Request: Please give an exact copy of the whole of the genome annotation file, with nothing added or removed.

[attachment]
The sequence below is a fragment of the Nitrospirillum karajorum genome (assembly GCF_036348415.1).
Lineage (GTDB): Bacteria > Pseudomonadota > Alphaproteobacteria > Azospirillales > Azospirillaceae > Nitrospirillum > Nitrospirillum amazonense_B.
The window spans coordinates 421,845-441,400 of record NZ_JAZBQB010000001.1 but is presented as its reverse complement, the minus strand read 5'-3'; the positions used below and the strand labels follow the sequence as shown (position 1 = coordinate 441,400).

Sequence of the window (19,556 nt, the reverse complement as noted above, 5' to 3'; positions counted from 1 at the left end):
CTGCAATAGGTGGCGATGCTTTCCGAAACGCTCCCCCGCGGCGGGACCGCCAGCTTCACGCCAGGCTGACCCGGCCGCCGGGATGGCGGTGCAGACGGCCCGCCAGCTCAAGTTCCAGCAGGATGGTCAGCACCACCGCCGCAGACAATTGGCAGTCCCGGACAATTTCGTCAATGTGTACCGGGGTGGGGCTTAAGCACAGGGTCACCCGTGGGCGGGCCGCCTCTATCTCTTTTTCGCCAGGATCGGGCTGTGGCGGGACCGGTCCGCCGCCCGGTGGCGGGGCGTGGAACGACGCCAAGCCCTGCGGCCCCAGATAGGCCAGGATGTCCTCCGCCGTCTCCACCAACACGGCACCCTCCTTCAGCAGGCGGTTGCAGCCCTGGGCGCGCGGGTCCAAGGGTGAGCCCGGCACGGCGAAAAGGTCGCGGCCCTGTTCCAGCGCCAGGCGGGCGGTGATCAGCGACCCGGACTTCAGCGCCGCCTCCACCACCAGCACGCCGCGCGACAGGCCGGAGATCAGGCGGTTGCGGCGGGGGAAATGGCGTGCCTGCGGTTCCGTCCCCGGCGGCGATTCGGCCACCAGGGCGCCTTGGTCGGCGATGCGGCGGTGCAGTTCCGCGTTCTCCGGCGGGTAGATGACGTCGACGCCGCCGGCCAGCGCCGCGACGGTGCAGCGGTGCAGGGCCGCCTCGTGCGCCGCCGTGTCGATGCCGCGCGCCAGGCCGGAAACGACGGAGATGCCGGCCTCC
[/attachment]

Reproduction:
The sequence below is a fragment of the Nitrospirillum karajorum genome (assembly GCF_036348415.1).
Lineage (GTDB): Bacteria > Pseudomonadota > Alphaproteobacteria > Azospirillales > Azospirillaceae > Nitrospirillum > Nitrospirillum amazonense_B.
The window spans coordinates 421,845-441,400 of record NZ_JAZBQB010000001.1 but is presented as its reverse complement, the minus strand read 5'-3'; the positions used below and the strand labels follow the sequence as shown (position 1 = coordinate 441,400).

Sequence of the window (19,556 nt, the reverse complement as noted above, 5' to 3'; positions counted from 1 at the left end):
CTGCAATAGGTGGCGATGCTTTCCGAAACGCTCCCCCGCGGCGGGACCGCCAGCTTCACGCCAGGCTGACCCGGCCGCCGGGATGGCGGTGCAGACGGCCCGCCAGCTCAAGTTCCAGCAGGATGGTCAGCACCACCGCCGCAGACAATTGGCAGTCCCGGACAATTTCGTCAATGTGTACCGGGGTGGGGCTTAAGCACAGGGTCACCCGTGGGCGGGCCGCCTCTATCTCTTTTTCGCCAGGATCGGGCTGTGGCGGGACCGGTCCGCCGCCCGGTGGCGGGGCGTGGAACGACGCCAAGCCCTGCGGCCCCAGATAGGCCAGGATGTCCTCCGCCGTCTCCACCAACACGGCACCCTCCTTCAGCAGGCGGTTGCAGCCCTGGGCGCGCGGGTCCAAGGGTGAGCCCGGCACGGCGAAAAGGTCGCGGCCCTGTTCCAGCGCCAGGCGGGCGGTGATCAGCGACCCGGACTTCAGCGCCGCCTCCACCACCAGCACGCCGCGCGACAGGCCGGAGATCAGGCGGTTGCGGCGGGGGAAATGGCGTGCCTGCGGTTCCGTCCCCGGCGGCGATTCGGCCACCAGGGCGCCTTGGTCGGCGATGCGGCGGTGCAGTTCCGCGTTCTCCGGCGGGTAGATGACGTCGACGCCGCCGGCCAGCGCCGCGACGGTGCAGCGGTGCAGGGCCGCCTCGTGCGCCGCCGTGTCGATGCCGCGCGCCAGGCCGGAAACGACGGAGATGCCGGCCTCC